Directed by: Robert Rodriguez
Starring: Alexa Vega, Daryl Sabara, Antonio Banderas, Carla Gugino, Steve Buscemi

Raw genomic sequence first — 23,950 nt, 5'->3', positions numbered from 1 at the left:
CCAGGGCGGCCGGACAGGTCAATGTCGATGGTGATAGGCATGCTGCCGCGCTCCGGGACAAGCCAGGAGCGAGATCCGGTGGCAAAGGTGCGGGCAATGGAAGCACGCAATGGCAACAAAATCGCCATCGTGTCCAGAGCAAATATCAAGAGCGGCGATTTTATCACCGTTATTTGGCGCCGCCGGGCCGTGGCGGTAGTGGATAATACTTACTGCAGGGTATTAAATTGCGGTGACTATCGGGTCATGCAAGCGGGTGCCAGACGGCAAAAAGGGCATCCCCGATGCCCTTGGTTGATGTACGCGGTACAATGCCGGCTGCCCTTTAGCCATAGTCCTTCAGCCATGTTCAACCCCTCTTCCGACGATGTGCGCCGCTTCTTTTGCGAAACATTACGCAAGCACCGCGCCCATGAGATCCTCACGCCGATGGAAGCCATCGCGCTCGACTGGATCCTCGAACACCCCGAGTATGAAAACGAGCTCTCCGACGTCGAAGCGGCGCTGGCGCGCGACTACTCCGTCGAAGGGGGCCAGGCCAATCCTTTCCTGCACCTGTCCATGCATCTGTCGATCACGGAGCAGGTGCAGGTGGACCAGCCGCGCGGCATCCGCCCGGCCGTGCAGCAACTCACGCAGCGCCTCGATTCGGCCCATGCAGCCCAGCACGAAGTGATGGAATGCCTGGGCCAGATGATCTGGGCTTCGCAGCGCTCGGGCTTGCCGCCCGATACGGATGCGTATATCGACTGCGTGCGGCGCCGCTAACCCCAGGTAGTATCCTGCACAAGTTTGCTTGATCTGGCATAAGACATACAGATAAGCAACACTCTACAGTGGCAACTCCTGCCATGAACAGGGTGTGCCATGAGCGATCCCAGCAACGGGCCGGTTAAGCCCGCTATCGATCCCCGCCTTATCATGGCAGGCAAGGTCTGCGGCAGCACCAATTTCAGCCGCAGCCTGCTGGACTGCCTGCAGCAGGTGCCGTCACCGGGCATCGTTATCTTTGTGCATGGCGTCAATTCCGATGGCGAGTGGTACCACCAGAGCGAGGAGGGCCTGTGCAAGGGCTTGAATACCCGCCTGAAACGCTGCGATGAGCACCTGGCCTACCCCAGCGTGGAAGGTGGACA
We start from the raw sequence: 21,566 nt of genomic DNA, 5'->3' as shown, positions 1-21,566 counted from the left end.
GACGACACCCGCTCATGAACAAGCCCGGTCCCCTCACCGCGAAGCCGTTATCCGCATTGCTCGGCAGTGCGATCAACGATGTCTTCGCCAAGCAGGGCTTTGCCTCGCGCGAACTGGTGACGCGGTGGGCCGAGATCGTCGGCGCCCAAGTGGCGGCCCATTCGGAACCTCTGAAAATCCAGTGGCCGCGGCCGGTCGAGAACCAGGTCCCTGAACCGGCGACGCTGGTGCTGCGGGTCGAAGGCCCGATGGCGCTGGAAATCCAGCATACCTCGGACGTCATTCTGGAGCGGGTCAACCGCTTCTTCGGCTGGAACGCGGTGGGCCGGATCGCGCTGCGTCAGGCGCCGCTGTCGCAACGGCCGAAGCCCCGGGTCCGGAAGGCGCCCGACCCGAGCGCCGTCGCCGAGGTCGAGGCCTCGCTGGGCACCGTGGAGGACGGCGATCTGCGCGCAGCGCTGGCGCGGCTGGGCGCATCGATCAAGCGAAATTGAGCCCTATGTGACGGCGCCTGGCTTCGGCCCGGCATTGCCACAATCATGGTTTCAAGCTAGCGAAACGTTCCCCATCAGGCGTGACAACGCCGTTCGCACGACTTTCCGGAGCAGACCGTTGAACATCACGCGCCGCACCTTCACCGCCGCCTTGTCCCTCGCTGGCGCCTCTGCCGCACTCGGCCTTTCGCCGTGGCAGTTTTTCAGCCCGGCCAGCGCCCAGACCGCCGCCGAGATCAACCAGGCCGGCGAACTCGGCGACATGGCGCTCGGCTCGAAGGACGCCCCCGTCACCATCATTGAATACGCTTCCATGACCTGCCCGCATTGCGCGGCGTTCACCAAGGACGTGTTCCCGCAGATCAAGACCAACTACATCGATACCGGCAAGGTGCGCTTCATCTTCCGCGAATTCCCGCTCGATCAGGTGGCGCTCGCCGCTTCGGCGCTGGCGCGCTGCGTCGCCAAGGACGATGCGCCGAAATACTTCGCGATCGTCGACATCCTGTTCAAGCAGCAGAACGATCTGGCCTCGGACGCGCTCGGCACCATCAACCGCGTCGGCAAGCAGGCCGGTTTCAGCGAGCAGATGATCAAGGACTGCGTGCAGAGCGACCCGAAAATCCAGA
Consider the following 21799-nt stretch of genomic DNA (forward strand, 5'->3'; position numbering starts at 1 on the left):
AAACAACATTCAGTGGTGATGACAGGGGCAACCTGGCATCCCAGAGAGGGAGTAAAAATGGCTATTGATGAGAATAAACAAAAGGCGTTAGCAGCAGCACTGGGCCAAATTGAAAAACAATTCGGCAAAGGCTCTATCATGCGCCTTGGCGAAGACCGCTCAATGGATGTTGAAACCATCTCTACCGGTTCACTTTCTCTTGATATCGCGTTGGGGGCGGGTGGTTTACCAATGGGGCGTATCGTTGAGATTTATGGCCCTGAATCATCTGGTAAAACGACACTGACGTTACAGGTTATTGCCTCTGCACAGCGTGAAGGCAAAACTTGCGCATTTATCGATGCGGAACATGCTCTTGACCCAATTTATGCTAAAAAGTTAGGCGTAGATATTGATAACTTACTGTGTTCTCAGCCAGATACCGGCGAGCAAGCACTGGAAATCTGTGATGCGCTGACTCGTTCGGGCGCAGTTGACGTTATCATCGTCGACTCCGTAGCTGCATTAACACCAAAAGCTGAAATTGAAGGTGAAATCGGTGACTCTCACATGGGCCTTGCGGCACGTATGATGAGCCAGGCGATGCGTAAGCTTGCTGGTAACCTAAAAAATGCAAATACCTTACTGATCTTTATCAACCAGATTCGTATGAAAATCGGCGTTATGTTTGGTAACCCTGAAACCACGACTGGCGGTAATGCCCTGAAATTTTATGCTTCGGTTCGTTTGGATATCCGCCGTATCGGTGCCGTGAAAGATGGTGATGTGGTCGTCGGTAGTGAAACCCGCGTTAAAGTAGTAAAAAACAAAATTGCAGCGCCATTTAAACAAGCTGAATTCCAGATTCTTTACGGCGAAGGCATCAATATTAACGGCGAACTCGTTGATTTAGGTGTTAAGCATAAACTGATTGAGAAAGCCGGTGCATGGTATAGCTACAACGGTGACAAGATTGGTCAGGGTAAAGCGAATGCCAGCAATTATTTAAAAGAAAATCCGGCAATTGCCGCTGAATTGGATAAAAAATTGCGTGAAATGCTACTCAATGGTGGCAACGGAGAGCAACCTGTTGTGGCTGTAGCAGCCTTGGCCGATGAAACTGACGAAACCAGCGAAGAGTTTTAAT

The big question: Is Spy Kids II as good as the unalloyed delight of Spy Kids? No, it probably isn't, but it's not far from it, and the comparison may be slightly unfair, since a great deal of the charm of the first film lay in the fact that it was such a surprise. This round, that surprise is replaced by expectations -- and it's not much short of miraculous that writer/director/co-producer/co-composer/editor/co-cinematographer/co-designer (whew!) Robert Rodriguez was able to meet those expectations. Rodriguez has carefully followed and effectively expanded on the elements that made Spy Kids work. It has the same basic set-up of a not-really-evil genius (Steve Buscemi replacing Alan Cumming) whose work is co-opted by genuinely (more or less, since all evil in these films tends to be playful) evil forces (Mike Judge taking over from Tony Shalhoub). It's filled with clever gadgets and quirky characters, fantastic sets, cinematic invention and a sheer love of invention for its own sake. In addition to all the characters from the first film, Rodriguez throws some more into the mix this round, including Ingrid Cortez' (Carla Gugino) parents, who are somewhat mystifyingly billed as Grandpa and Grandma Cortez, which would suggest they were meant to be Gregorio's (Antonio Banderas) parents rather than hers. In any case, they are delightfully played by Holland Taylor (one of the few bright spots in Legally Blonde) and screen legend Ricardo Montalban. (It's interesting that both this film and Goldmember chose to bring in iconic performers as spy fathers in the same season.) Since the principal characters in Spy Kids II are already established, Rodriguez is at liberty to get right down to the plot this time -- a suitably fantasticated affair involving the race for a gadget that knocks out all power on a mysterious island that doesn't register on any chart and can't be detected by radar. The kids -- still flawlessly played by Alexa Vega and Daryl Sabara -- are now full-fledged secret agents, though ones who, in the course of the film, have fallen into some disgrace, thanks to the machinations of bratty spy kid Gary Giggles (Matt O'Leary, Domestic Disturbance). It's only due to Carmen (Vega) hacking into the OSS computer that the pair land the assignment -- sending Gary and sister Gerti (Emily Osment) on a bogus mission in the Gobi Desert. It's all a set-up, of course, for everyone to end up on Romero's (Buscemi) "Island of Lost Dreams." Romero is a bit of a mad scientist, having engineered an array of strange cross-bred animals that he inadvertently enlarged to dangerous proportions and now lives in fear of. With the expanded budget given him thanks to the success of the first film, Rodriguez goes all out in his depiction of these fanciful creatures, but does so in a unique and pleasing manner. Rather than go for realism, he opts to recreate the "Dynamation" style of stop-frame animation master Ray Harryhausen. Fans of classic fantasy will easily spot loving references to Jason and the Argonauts and Harryhausen's Sinbad movies. Even those not especially familiar with Harryhausen will still notice the distinctive quality of the approach. (One person, knowing nothing of Harryhausen, told me it reminded her of Clash of the Titans -- Harryhausen's last film.) It all adds up to fantastic fun. If Spy Kids II errs at all, it's in the area of its "messages." Spy Kids had its share of messages -- notably about families keeping secrets and the definition of family -- but they were more adroitly handled than they are here, where there's a sense of them being forced into the material, rather than springing naturally from it. Even so, it's not every movie that would dare to put forth the idea that maybe God -- like Buscemi's Romero -- doesn't show Himself because He's wrongly afraid of His own creations! Attempts at depth -- successful and otherwise -- to one side, Spy Kids II is a great follow-up to the original and one of the best things in theaters right now.